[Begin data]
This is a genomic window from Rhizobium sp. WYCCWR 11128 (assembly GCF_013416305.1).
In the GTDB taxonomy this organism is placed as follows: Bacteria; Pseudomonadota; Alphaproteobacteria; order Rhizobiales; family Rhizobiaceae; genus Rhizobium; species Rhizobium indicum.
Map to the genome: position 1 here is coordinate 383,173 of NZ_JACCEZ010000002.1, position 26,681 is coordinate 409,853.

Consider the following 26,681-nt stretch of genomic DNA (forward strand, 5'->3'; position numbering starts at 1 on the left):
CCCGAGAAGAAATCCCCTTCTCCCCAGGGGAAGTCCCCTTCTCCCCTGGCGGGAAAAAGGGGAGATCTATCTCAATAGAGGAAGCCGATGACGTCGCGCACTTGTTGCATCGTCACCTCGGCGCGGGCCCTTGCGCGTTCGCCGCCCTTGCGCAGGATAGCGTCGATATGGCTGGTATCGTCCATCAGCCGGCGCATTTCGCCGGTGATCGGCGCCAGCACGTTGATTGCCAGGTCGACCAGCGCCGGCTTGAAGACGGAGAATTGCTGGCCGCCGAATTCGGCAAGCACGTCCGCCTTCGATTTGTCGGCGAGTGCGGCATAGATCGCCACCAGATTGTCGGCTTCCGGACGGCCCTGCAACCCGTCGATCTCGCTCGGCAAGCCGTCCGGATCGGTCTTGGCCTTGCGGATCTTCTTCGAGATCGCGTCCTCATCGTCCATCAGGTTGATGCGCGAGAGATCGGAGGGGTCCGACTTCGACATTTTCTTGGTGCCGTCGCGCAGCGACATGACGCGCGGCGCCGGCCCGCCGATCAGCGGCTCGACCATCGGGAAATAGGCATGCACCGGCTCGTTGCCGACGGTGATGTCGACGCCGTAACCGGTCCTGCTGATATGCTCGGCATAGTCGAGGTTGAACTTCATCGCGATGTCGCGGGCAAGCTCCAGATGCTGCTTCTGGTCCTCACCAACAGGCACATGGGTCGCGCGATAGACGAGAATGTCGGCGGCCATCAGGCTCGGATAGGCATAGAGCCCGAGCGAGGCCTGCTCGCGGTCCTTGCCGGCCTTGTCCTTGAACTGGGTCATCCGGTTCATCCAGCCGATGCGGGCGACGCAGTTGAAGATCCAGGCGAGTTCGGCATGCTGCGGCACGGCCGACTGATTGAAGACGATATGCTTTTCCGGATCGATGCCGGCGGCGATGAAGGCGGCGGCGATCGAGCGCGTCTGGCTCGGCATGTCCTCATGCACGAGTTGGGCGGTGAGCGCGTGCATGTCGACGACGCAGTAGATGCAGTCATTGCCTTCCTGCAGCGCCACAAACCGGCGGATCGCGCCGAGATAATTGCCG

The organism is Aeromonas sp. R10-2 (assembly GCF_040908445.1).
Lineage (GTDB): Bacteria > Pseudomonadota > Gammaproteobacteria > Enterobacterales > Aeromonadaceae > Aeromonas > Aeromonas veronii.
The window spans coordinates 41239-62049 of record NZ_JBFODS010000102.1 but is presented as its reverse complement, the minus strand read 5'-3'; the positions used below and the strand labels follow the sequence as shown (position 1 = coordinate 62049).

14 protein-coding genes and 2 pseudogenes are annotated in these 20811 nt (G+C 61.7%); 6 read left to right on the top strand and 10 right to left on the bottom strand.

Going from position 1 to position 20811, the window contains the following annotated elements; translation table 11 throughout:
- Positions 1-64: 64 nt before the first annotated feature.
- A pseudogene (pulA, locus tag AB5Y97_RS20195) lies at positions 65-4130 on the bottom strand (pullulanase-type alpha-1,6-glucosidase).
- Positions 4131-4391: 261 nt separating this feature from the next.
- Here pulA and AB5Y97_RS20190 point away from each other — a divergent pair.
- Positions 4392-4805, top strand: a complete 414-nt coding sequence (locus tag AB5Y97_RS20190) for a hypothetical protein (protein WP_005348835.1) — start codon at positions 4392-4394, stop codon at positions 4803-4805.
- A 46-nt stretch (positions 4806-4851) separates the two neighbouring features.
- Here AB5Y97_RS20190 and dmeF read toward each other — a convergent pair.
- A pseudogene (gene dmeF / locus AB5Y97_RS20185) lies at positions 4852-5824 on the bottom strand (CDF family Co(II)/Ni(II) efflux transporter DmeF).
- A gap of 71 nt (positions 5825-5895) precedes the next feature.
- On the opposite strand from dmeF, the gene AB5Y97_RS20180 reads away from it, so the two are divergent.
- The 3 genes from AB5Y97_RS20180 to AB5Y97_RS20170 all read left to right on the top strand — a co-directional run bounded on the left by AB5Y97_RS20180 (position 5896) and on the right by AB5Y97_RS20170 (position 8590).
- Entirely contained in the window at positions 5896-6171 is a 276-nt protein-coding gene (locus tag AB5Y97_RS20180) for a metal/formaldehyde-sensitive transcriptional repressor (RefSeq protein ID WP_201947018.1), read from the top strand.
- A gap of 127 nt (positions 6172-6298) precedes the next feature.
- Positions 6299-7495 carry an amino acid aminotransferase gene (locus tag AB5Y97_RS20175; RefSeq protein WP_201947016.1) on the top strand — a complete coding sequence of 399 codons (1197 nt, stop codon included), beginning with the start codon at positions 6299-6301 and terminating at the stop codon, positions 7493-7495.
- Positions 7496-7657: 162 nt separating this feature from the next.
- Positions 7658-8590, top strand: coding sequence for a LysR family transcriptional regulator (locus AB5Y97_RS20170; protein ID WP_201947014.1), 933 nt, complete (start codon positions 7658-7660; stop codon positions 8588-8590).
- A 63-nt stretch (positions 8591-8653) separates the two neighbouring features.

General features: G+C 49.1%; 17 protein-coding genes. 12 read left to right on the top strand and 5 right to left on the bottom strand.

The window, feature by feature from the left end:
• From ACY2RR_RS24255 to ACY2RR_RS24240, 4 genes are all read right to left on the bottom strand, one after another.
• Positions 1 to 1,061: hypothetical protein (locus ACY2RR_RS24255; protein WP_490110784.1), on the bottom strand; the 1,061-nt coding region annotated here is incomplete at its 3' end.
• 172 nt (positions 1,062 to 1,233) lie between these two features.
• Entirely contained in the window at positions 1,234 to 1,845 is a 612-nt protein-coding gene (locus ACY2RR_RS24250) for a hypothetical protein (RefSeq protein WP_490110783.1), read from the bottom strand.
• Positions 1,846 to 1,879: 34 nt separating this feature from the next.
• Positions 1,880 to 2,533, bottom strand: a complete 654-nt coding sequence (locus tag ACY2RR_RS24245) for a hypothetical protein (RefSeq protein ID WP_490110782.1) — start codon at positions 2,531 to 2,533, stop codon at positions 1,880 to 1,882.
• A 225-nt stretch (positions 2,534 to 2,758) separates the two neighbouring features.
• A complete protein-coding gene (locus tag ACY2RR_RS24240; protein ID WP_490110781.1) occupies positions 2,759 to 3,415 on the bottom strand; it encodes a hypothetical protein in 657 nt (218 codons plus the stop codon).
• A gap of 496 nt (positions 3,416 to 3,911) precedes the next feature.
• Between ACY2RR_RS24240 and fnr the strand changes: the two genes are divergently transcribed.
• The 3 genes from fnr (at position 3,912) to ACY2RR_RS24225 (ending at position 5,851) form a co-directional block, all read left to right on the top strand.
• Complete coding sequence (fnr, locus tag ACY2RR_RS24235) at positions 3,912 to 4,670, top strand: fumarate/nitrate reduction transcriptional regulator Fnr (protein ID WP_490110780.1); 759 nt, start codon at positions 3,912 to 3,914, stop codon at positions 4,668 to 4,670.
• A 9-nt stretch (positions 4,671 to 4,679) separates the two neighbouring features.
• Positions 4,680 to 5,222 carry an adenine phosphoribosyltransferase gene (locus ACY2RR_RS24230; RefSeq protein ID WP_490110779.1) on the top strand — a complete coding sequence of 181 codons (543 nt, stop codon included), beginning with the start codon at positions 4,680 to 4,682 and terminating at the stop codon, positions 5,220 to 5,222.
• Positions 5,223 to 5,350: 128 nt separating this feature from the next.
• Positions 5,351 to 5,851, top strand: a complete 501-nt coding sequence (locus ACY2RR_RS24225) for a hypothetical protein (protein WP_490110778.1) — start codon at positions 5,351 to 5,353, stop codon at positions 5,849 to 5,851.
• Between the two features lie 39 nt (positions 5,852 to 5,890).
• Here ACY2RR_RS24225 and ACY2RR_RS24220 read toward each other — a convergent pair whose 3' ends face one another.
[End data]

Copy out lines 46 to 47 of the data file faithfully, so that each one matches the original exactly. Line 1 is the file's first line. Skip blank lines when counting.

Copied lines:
• Between the two features lie 39 nt (positions 5,852 to 5,890).
• Here ACY2RR_RS24225 and ACY2RR_RS24220 read toward each other — a convergent pair whose 3' ends face one another.